The Creation Of Wealth And Poverty

Author: Hassan Bougrine
Publisher: Routledge
ISBN: 1317596870
Size: 47.54 MB
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There is a failure of governments to provide the citizens of developing countries with the necessary ingredients for growth and development. This can only be explained by their inability to secure the sources of financing which ultimately allow them to "command" these ingredients. The Creation of Wealth and Poverty is a study of the means and ways by which wealth and poverty are created in both developed and developing countries. It puts a particular emphasis on the role played by economic policy in shaping the stratification of modern societies through specific programmes dealing with issues of job creation, poverty and environmental degradation. This book is concerned with the social effects of the ongoing crisis in finance, development and the environment. By focusing on the political, legal and financial institutions that govern society and the economy, the book provides an analysis of wealth and poverty from a historical perspective. It shows how economic and social policies of the neoliberal model have led to a rise in unemployment, poverty and inequality and, therefore, made societies more polarized. This volume will be of great interest to policymakers, academics and students who study political economy, development economics and macroeconomics.

Third World Political Ecology

Author: Sinead Bailey
Publisher: Routledge
ISBN: 1134798032
Size: 51.19 MB
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An effective response to contemporary environmental problems demands an approach that integrates political, economic and ecological issues. Third World Political Ecology provides an introduction to an exciting new research field that aims to develop an integrated understanding of the political economy of environmental change in the Third World. The authors review the historical development of the field, explain what is distinctive about Third World political ecology, and suggest areas for future development. Clarifying the essentially politicised condition of environmental change today, the authors explore the role of various actors - states, multilateral institutions, businesses, environmental non-governmental organisations, poverty-stricken farmers, shifting cultivators and other 'grassroots' actors - in the development of the Third World's politicised environment. Third World Political Ecology is the first major attempt to explain the development and characteristics of environmental problems that plague parts of Asia, Africa and Latin America. Drawing on examples from throughout the Third World, the book will be of interest to all those who wish to understand the political and economic bases of the Third World's current predicament.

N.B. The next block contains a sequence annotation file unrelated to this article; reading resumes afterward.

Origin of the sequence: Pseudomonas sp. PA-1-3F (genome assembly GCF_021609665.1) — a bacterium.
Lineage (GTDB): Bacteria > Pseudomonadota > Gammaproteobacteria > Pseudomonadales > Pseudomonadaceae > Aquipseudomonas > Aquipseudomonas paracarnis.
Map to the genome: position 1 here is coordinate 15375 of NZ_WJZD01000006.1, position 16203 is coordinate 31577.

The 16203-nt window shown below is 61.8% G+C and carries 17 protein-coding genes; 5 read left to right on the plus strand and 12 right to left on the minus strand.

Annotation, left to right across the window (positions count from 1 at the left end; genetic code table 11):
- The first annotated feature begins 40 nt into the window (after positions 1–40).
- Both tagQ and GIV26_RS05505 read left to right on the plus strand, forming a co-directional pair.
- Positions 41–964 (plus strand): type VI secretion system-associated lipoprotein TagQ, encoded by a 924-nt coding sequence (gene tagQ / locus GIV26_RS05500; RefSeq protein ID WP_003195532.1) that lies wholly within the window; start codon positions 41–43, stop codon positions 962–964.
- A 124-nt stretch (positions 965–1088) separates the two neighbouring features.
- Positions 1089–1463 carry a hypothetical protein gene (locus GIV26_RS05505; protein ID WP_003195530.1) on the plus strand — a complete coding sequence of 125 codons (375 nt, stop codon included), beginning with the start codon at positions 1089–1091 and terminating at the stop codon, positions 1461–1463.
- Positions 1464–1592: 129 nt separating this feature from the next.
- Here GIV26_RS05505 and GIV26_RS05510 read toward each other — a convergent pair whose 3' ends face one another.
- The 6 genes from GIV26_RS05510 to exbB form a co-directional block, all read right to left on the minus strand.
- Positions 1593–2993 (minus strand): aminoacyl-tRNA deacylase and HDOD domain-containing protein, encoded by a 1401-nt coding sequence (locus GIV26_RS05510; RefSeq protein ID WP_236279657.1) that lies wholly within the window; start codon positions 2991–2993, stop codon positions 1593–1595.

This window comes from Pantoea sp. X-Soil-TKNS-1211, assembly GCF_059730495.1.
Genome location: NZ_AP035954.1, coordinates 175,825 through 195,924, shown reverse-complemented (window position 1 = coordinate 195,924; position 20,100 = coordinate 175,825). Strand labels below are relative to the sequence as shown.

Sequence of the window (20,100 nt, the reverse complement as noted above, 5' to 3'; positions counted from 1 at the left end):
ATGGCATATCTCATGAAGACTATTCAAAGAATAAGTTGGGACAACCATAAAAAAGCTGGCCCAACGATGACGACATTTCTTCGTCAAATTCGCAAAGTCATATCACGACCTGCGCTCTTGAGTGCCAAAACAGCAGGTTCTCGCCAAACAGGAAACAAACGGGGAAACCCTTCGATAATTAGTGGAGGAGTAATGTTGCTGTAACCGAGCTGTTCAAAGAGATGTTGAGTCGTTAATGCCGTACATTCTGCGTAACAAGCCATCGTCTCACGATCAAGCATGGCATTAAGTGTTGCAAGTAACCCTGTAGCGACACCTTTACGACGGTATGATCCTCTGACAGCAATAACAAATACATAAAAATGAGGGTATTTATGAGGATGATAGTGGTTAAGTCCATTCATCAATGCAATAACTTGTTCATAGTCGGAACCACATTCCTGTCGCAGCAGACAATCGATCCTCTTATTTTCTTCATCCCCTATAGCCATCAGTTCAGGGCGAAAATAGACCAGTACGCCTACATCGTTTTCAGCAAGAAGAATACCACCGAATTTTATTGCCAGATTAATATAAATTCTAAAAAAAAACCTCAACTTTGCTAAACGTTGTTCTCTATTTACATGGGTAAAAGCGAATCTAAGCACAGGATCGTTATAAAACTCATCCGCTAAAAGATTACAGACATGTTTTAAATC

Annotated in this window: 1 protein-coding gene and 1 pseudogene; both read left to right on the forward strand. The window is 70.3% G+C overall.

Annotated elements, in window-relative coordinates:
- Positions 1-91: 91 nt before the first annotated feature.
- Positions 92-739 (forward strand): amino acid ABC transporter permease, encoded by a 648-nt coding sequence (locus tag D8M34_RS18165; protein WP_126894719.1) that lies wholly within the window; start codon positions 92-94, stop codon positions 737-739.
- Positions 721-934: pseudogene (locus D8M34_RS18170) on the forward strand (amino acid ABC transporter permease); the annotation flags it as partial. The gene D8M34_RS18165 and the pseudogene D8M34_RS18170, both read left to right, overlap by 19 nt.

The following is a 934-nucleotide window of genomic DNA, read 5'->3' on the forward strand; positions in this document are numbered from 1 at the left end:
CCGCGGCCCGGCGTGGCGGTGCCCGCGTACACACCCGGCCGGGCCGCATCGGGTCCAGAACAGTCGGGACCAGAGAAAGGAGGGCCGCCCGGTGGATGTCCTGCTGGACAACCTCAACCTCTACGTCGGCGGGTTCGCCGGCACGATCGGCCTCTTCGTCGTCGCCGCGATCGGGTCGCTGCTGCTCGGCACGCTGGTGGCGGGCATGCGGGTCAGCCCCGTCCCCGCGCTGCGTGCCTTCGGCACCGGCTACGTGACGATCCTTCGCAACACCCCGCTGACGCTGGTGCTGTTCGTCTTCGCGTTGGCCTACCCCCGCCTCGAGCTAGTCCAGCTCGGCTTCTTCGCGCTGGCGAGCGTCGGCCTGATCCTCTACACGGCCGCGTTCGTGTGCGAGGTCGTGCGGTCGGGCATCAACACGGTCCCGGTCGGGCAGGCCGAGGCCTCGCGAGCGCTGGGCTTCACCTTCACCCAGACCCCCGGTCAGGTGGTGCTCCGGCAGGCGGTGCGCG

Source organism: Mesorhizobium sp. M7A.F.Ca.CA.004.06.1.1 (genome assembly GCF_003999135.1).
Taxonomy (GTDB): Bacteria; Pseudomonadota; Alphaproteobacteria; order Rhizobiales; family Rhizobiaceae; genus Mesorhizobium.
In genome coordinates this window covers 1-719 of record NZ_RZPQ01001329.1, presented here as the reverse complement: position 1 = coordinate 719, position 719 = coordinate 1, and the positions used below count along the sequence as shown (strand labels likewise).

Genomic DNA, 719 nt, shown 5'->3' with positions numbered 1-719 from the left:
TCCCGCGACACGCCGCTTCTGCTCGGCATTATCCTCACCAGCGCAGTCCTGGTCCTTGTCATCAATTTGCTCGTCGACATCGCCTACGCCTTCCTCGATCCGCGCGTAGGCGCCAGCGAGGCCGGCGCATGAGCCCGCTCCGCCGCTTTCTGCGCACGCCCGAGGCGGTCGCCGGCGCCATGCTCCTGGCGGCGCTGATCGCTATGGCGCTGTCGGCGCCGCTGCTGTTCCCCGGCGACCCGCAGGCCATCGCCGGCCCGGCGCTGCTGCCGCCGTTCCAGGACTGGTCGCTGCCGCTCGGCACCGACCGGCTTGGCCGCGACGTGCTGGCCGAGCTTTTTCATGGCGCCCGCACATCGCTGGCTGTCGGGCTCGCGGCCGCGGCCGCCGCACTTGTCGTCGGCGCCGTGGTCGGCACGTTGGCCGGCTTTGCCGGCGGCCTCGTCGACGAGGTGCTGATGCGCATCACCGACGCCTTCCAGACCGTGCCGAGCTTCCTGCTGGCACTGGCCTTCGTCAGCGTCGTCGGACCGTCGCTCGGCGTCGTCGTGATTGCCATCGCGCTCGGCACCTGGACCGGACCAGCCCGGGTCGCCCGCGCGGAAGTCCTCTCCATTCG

Gender Equality And Sustainable Development

Author: Melissa Leach
Publisher: Routledge
ISBN: 1317415191
Size: 78.86 MB
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For pathways to be truly sustainable and advance gender equality and the rights and capabilities of women and girls, those whose lives and well-being are at stake must be involved in leading the way. Gender Equality and Sustainable Development calls for policies, investments and initiatives in sustainable development that recognize women’s knowledge, agency and decision-making as fundamental. Four key sets of issues - work and industrial production; population and reproduction; food and agriculture, and water, sanitation and energy provide focal lenses through which these challenges are considered. Perspectives from new feminist political ecology and economy are integrated, alongside issues of rights, relations and power. The book untangles the complex interactions between different dimensions of gender relations and of sustainability, and explores how policy and activism can build synergies between them. Finally, this book demonstrates how plural pathways are possible; underpinned by different narratives about gender and sustainability, and how the choices between these are ultimately political. This timely book will be of great interest to students, scholars, practitioners and policy makers working on gender, sustainable development, development studies and ecological economics.

The Politics Of The Environment

Author: Neil Carter
Publisher: Cambridge University Press
ISBN: 9781139464406
Size: 21.99 MB
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The continuous rise in the profile of the environment in politics reflects growing concern that we may be facing a large-scale ecological crisis. The new edition of this highly acclaimed textbook surveys the politics of the environment, providing a comprehensive and comparative introduction to its three components: ideas, activism and policy. Part I explores environmental philosophy and green political thought; Part II considers parties and environmental movements; and Part III analyses policy-making and environmental issues at international, national and local levels. This second edition has been thoroughly updated with new and revised discussions of many topics including the ecological state, ecological citizenship, ecological modernisation and the Greens in government and also includes an additional chapter on 'Globalisation, Trade and the Environment'. As well as considering a wide variety of examples from around the world, this textbook features a glossary, guides to further study, chapter summaries and critical questions throughout.